Homeownership, as a storage for housing wealth, is believed to play an increasingly important role in terms of welfare provision. However, homeownership does not always act as a nest-egg, it can be a source of financial anxiety as well. In this paper we investigate how homeownership and housing wealth moderate the relationship between divorce and subjective wellbeing (life satisfaction, happiness, financial satisfaction). Using longitudinal data for Australia we find homeowners are more negatively affected by divorce than tenants, among others because the owned house becomes a financial burden after divorce. We further find gendered effects. When women move from an owned to a rented house, divorce has a smaller negative effect on happiness and financial satisfaction than when remaining in the owned home. For men however, housing wealth alleviates financial stress when the divorcees remain in an owner-occupied house after divorce.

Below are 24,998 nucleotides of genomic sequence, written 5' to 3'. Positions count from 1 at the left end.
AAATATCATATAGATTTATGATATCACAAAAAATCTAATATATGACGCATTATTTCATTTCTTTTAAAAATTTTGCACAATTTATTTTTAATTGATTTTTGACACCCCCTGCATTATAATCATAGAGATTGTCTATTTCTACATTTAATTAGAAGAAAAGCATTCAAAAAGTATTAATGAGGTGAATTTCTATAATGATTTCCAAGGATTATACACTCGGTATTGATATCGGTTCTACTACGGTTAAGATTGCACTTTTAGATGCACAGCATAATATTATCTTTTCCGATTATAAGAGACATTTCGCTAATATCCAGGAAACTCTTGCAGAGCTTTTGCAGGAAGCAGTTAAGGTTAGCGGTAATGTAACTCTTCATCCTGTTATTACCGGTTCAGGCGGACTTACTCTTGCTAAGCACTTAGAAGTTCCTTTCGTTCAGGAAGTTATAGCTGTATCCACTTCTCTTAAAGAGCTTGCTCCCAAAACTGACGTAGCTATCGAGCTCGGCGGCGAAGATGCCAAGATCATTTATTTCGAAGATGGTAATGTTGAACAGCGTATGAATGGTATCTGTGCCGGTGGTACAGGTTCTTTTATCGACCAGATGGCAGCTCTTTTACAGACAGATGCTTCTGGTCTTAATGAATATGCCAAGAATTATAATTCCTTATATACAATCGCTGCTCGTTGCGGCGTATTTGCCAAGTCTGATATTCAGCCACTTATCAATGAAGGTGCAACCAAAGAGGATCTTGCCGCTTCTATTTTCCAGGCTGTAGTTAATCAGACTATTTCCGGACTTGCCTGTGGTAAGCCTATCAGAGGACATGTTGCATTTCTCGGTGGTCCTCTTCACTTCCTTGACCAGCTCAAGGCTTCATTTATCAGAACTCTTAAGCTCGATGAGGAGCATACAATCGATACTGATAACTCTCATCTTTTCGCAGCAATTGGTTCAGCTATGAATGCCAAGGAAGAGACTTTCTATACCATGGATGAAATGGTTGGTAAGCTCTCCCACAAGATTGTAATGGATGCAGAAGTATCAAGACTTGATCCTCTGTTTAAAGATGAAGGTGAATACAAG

|Publication status||Published - 5 May 2017|
|Name||HOWCOME Working Paper Series|
- housing wealth
- subjective wellbeing
- panel data